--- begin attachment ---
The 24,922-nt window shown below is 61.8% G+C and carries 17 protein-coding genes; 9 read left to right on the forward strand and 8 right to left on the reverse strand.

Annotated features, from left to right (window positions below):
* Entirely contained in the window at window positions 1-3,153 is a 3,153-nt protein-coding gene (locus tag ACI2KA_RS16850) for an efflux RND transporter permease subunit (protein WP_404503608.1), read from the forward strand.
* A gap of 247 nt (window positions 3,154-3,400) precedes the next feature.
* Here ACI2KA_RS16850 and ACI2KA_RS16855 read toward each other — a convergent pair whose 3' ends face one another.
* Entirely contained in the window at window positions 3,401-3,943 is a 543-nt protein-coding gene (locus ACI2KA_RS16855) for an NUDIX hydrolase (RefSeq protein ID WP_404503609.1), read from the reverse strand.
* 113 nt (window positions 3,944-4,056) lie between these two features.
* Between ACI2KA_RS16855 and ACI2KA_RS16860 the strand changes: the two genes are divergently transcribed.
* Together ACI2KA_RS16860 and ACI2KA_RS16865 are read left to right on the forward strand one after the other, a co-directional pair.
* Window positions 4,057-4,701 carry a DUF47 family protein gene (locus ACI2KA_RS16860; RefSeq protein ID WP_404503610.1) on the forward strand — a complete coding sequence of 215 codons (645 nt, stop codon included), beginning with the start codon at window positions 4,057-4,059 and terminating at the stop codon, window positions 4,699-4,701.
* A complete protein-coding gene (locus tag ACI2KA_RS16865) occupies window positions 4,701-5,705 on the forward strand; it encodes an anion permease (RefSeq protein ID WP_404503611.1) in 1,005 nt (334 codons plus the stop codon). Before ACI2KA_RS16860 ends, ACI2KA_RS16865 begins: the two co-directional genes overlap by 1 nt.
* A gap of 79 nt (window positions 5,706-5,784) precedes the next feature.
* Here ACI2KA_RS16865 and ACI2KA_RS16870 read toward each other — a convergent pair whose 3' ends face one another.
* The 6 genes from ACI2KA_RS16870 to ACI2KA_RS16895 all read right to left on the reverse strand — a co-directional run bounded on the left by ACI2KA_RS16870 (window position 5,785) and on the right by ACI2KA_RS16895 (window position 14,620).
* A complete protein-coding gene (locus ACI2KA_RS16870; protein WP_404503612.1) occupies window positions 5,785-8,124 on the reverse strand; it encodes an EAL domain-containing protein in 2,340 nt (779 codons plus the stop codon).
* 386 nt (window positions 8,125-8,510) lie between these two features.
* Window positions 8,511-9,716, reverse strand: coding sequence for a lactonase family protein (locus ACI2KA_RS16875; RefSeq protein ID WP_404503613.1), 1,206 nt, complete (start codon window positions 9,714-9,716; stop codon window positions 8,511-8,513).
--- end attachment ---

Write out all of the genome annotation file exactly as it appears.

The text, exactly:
The 24,922-nt window shown below is 61.8% G+C and carries 17 protein-coding genes; 9 read left to right on the forward strand and 8 right to left on the reverse strand.

Annotated features, from left to right (window positions below):
* Entirely contained in the window at window positions 1-3,153 is a 3,153-nt protein-coding gene (locus tag ACI2KA_RS16850) for an efflux RND transporter permease subunit (protein WP_404503608.1), read from the forward strand.
* A gap of 247 nt (window positions 3,154-3,400) precedes the next feature.
* Here ACI2KA_RS16850 and ACI2KA_RS16855 read toward each other — a convergent pair whose 3' ends face one another.
* Entirely contained in the window at window positions 3,401-3,943 is a 543-nt protein-coding gene (locus ACI2KA_RS16855) for an NUDIX hydrolase (RefSeq protein ID WP_404503609.1), read from the reverse strand.
* 113 nt (window positions 3,944-4,056) lie between these two features.
* Between ACI2KA_RS16855 and ACI2KA_RS16860 the strand changes: the two genes are divergently transcribed.
* Together ACI2KA_RS16860 and ACI2KA_RS16865 are read left to right on the forward strand one after the other, a co-directional pair.
* Window positions 4,057-4,701 carry a DUF47 family protein gene (locus ACI2KA_RS16860; RefSeq protein ID WP_404503610.1) on the forward strand — a complete coding sequence of 215 codons (645 nt, stop codon included), beginning with the start codon at window positions 4,057-4,059 and terminating at the stop codon, window positions 4,699-4,701.
* A complete protein-coding gene (locus tag ACI2KA_RS16865) occupies window positions 4,701-5,705 on the forward strand; it encodes an anion permease (RefSeq protein ID WP_404503611.1) in 1,005 nt (334 codons plus the stop codon). Before ACI2KA_RS16860 ends, ACI2KA_RS16865 begins: the two co-directional genes overlap by 1 nt.
* A gap of 79 nt (window positions 5,706-5,784) precedes the next feature.
* Here ACI2KA_RS16865 and ACI2KA_RS16870 read toward each other — a convergent pair whose 3' ends face one another.
* The 6 genes from ACI2KA_RS16870 to ACI2KA_RS16895 all read right to left on the reverse strand — a co-directional run bounded on the left by ACI2KA_RS16870 (window position 5,785) and on the right by ACI2KA_RS16895 (window position 14,620).
* A complete protein-coding gene (locus ACI2KA_RS16870; protein WP_404503612.1) occupies window positions 5,785-8,124 on the reverse strand; it encodes an EAL domain-containing protein in 2,340 nt (779 codons plus the stop codon).
* 386 nt (window positions 8,125-8,510) lie between these two features.
* Window positions 8,511-9,716, reverse strand: coding sequence for a lactonase family protein (locus ACI2KA_RS16875; RefSeq protein ID WP_404503613.1), 1,206 nt, complete (start codon window positions 9,714-9,716; stop codon window positions 8,511-8,513).